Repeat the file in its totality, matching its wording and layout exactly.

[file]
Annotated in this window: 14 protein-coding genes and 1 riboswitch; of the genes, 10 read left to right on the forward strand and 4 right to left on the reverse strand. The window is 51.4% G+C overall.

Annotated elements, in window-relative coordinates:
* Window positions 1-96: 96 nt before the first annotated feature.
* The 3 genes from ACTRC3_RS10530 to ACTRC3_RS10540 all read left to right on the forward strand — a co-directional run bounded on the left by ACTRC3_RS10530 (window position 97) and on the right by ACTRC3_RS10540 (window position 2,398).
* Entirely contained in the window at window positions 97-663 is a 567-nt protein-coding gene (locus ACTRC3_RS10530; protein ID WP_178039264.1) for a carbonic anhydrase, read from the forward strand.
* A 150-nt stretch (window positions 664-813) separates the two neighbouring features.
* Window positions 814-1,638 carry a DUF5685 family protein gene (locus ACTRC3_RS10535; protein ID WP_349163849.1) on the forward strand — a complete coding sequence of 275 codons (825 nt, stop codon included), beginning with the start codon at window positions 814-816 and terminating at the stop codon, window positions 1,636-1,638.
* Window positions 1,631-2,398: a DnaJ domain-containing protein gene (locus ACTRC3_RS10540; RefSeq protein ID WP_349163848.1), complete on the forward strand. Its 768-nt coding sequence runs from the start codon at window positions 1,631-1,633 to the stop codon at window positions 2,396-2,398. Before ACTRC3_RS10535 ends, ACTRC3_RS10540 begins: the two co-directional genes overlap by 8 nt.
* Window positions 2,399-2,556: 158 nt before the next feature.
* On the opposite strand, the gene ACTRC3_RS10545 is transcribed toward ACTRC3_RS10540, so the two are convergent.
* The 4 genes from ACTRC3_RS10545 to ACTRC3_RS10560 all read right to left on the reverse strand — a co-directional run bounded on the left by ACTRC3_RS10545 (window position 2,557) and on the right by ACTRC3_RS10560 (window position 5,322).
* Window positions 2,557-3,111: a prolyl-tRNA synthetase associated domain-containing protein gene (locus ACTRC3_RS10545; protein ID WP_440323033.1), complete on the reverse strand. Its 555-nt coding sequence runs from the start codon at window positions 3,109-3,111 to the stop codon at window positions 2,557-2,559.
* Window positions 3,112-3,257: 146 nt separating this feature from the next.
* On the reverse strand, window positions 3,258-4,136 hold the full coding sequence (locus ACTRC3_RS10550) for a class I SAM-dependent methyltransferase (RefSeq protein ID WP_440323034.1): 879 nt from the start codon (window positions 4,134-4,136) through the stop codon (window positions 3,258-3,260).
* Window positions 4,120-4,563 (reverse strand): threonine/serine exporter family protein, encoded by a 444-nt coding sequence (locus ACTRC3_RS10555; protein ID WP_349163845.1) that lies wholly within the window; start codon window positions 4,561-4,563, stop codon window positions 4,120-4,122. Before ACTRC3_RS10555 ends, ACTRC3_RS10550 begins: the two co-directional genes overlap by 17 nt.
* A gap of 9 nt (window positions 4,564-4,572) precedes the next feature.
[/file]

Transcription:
Annotated in this window: 14 protein-coding genes and 1 riboswitch; of the genes, 10 read left to right on the forward strand and 4 right to left on the reverse strand. The window is 51.4% G+C overall.

Annotated elements, in window-relative coordinates:
* Window positions 1-96: 96 nt before the first annotated feature.
* The 3 genes from ACTRC3_RS10530 to ACTRC3_RS10540 all read left to right on the forward strand — a co-directional run bounded on the left by ACTRC3_RS10530 (window position 97) and on the right by ACTRC3_RS10540 (window position 2,398).
* Entirely contained in the window at window positions 97-663 is a 567-nt protein-coding gene (locus ACTRC3_RS10530; protein ID WP_178039264.1) for a carbonic anhydrase, read from the forward strand.
* A 150-nt stretch (window positions 664-813) separates the two neighbouring features.
* Window positions 814-1,638 carry a DUF5685 family protein gene (locus ACTRC3_RS10535; protein ID WP_349163849.1) on the forward strand — a complete coding sequence of 275 codons (825 nt, stop codon included), beginning with the start codon at window positions 814-816 and terminating at the stop codon, window positions 1,636-1,638.
* Window positions 1,631-2,398: a DnaJ domain-containing protein gene (locus ACTRC3_RS10540; RefSeq protein ID WP_349163848.1), complete on the forward strand. Its 768-nt coding sequence runs from the start codon at window positions 1,631-1,633 to the stop codon at window positions 2,396-2,398. Before ACTRC3_RS10535 ends, ACTRC3_RS10540 begins: the two co-directional genes overlap by 8 nt.
* Window positions 2,399-2,556: 158 nt before the next feature.
* On the opposite strand, the gene ACTRC3_RS10545 is transcribed toward ACTRC3_RS10540, so the two are convergent.
* The 4 genes from ACTRC3_RS10545 to ACTRC3_RS10560 all read right to left on the reverse strand — a co-directional run bounded on the left by ACTRC3_RS10545 (window position 2,557) and on the right by ACTRC3_RS10560 (window position 5,322).
* Window positions 2,557-3,111: a prolyl-tRNA synthetase associated domain-containing protein gene (locus ACTRC3_RS10545; protein ID WP_440323033.1), complete on the reverse strand. Its 555-nt coding sequence runs from the start codon at window positions 3,109-3,111 to the stop codon at window positions 2,557-2,559.
* Window positions 3,112-3,257: 146 nt separating this feature from the next.
* On the reverse strand, window positions 3,258-4,136 hold the full coding sequence (locus ACTRC3_RS10550) for a class I SAM-dependent methyltransferase (RefSeq protein ID WP_440323034.1): 879 nt from the start codon (window positions 4,134-4,136) through the stop codon (window positions 3,258-3,260).
* Window positions 4,120-4,563 (reverse strand): threonine/serine exporter family protein, encoded by a 444-nt coding sequence (locus ACTRC3_RS10555; protein ID WP_349163845.1) that lies wholly within the window; start codon window positions 4,561-4,563, stop codon window positions 4,120-4,122. Before ACTRC3_RS10555 ends, ACTRC3_RS10550 begins: the two co-directional genes overlap by 17 nt.
* A gap of 9 nt (window positions 4,564-4,572) precedes the next feature.